Anniversary math problem

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(Host) Commentator Dan Rockmore examines a math problem today that may – or may not – hold the key to finding one’s own true love.

(Rockmore) My parents recently celebrated their 42nd wedding anniversary and as often happens at our family celebrations, we goaded my Dad into telling the story of how he met my Mom.

It was a wintry night in the early 1950s in New York City and he and his grad school buddy Ted were throwing a party. Ted was quite a ladies man and he had invited all the women he knew to his Upper West Side apartment near Columbia University for an evening of fun with some aspiring physicists! Talk about getting

By my Dad’s account the party was a great success. He wanted to meet a nice girl and settle down, so ever the scientist, he proceeded around the room in an orderly fashion and by evening’s end he had accumulated a list of the names and phone numbers of ten engaging and eligible bachelorettes. But now he had a new problem: how to find his true love among the delightful ladies on this list?

Had my Dad been a mathematician and not a physicist, he might have known that the problem he now faced was a variation on an old, old math problem, which years ago was called the *secretary problem*. It goes like this: Suppose we have a list of ten applicants all competing for the same job. One by one, they come for an interview. If a candidate is offered the job, then the search is over and no one else is interviewed. Otherwise, the candidate is not offered the position, but then is immediately snapped up by a competing company! Under these conditions, how do we maximize the chance of getting the best person for the job?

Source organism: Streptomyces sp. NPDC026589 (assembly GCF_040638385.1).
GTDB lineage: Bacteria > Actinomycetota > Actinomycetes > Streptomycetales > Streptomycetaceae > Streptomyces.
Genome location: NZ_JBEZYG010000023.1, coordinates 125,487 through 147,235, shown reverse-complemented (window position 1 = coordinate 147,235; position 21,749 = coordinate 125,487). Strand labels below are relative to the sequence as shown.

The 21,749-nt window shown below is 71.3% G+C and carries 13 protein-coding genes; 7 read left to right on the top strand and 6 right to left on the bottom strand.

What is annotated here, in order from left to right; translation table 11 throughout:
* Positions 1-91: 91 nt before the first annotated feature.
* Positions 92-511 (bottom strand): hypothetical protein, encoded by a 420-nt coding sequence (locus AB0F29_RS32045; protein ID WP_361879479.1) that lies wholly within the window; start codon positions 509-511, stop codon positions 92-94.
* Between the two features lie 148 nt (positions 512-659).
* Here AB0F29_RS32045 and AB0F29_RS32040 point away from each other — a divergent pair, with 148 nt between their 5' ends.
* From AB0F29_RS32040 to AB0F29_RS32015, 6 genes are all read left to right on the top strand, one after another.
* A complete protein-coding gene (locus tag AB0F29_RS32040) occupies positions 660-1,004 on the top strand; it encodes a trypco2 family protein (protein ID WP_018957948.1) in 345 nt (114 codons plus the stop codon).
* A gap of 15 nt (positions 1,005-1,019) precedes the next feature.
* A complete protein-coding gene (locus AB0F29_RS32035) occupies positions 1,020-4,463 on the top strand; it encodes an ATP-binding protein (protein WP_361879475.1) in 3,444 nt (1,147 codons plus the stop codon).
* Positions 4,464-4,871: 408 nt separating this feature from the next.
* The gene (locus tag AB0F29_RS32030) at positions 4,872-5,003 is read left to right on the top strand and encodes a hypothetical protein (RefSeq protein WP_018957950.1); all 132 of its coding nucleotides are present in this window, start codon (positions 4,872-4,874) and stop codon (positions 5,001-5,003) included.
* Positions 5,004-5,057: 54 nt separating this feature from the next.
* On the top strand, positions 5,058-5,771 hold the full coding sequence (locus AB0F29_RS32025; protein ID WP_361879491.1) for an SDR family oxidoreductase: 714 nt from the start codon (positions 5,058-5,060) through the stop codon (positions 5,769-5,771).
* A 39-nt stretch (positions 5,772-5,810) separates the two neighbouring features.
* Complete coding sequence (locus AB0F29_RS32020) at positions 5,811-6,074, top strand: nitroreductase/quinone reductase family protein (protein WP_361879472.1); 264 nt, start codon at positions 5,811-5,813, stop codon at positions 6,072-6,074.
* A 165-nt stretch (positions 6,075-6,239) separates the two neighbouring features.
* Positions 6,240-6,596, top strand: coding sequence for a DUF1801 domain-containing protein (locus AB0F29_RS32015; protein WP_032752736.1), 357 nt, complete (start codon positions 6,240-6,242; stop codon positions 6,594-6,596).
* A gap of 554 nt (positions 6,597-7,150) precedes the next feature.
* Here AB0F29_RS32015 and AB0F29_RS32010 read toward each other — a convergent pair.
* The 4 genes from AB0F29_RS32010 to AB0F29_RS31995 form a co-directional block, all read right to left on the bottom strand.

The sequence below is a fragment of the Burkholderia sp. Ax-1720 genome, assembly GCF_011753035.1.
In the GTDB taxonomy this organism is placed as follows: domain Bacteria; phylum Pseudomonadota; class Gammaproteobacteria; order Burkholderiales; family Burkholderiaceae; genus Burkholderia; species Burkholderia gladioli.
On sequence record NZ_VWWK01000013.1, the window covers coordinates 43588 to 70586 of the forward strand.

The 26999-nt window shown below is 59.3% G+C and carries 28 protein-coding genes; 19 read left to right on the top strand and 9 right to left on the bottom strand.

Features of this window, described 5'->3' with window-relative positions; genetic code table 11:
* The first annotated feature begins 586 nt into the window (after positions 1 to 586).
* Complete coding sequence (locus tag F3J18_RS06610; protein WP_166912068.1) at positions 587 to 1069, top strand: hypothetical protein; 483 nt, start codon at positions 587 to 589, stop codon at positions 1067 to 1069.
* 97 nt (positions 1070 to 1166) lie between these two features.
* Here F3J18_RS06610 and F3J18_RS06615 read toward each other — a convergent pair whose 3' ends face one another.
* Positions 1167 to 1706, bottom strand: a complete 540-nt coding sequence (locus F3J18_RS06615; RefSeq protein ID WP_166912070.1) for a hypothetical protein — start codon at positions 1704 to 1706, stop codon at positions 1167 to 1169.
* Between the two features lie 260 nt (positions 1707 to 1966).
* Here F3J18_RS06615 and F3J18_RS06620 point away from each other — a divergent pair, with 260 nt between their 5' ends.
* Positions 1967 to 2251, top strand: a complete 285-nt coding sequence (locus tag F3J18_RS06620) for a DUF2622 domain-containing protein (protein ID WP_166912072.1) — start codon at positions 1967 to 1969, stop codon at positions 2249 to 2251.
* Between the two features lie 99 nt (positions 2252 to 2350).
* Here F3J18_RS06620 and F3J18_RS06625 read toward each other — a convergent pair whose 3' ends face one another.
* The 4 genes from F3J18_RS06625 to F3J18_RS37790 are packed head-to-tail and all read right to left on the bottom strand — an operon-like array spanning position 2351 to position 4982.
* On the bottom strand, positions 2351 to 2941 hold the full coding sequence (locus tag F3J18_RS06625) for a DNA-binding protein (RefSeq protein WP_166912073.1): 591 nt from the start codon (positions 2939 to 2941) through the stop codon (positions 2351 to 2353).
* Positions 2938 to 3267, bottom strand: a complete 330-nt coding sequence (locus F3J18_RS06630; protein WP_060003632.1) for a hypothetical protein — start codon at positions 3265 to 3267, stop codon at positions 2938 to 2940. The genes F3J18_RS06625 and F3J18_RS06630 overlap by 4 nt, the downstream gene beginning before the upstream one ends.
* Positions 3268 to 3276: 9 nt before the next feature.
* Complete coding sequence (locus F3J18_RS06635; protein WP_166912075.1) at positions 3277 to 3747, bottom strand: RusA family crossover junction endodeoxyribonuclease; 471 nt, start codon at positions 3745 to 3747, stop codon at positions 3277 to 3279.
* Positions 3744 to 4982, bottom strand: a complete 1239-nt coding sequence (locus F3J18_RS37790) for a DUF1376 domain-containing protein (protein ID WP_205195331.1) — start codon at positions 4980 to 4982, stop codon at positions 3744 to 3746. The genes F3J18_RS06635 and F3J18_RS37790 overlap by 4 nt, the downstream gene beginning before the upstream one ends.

Now one approach might be to just take the first one you like, but you may then miss out on an even better person interviewing later! On the other hand, you may pass over a good one, hoping for someone better, and that may never happen!

It turns out that the best strategy is somewhere in etween these extremes: interview the first five candidates, but *don’t* offer the job to *any* of them. Then, starting with candidate six, offer the job to the first candidate who is *better* than all of those first five – or if none of them are, take the last candidate. This strategy gives you about a one in four chance of getting the best person on the list.

Luckily for yours truly, every once in a while my Dad the scientist throws caution to the wind and lets his heart rule his head. My Mom was number two on his list, and after a less than great date with bachelorette number one, he and my Mom went out and that was it – his search was over.

I guess that it just goes to show, that maybe “doing the math” isn’t always the greatest strategy, especially when you’re looking to be fruitful and multiply.

From Hanover New Hampshire, this is Dan Rockmore.

Dan Rockmore is a professor of mathematics and computer science at Dartmouth College. He spoke from our studio in Norwich.

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